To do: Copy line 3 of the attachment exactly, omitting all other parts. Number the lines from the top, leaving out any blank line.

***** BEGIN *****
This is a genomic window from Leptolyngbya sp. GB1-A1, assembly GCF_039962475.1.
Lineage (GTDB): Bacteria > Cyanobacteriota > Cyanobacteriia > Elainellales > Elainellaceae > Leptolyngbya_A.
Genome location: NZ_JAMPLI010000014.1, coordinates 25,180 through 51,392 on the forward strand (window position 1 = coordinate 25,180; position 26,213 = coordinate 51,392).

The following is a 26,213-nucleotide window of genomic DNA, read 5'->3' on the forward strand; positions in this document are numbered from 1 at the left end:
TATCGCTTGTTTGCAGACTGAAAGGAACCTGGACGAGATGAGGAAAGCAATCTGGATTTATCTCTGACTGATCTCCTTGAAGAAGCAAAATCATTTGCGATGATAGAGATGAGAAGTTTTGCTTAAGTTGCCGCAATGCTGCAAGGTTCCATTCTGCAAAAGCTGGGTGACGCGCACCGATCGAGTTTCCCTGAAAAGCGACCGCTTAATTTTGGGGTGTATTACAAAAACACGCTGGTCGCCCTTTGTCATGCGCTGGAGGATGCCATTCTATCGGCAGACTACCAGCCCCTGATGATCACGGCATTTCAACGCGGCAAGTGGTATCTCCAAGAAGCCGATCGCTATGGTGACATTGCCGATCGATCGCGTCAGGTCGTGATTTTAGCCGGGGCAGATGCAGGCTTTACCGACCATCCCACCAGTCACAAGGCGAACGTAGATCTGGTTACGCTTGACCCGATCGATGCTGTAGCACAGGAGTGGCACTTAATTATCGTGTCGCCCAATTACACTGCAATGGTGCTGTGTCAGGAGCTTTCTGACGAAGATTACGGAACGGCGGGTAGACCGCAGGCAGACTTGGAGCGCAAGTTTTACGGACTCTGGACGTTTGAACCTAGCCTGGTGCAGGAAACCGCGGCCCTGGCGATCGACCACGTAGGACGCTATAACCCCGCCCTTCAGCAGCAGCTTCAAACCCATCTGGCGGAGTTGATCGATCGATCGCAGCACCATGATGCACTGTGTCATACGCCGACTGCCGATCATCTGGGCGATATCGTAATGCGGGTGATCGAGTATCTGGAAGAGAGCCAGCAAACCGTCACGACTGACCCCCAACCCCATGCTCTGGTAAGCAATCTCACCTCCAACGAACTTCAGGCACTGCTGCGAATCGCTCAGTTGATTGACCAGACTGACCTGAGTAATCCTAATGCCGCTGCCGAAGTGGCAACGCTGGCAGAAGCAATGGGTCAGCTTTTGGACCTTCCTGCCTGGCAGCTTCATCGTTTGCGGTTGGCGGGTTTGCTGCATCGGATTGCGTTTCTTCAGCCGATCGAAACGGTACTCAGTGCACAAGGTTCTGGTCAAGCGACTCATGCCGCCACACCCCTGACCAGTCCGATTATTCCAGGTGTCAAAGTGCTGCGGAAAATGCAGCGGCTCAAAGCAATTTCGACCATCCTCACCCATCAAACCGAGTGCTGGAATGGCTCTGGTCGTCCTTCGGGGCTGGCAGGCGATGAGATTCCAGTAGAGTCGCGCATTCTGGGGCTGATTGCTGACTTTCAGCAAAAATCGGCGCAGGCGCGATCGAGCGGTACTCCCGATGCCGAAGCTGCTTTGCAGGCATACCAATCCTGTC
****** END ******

Genome location: NZ_JAMPLI010000014.1, coordinates 25,180 through 51,392 on the forward strand (window position 1 = coordinate 25,180; position 26,213 = coordinate 51,392).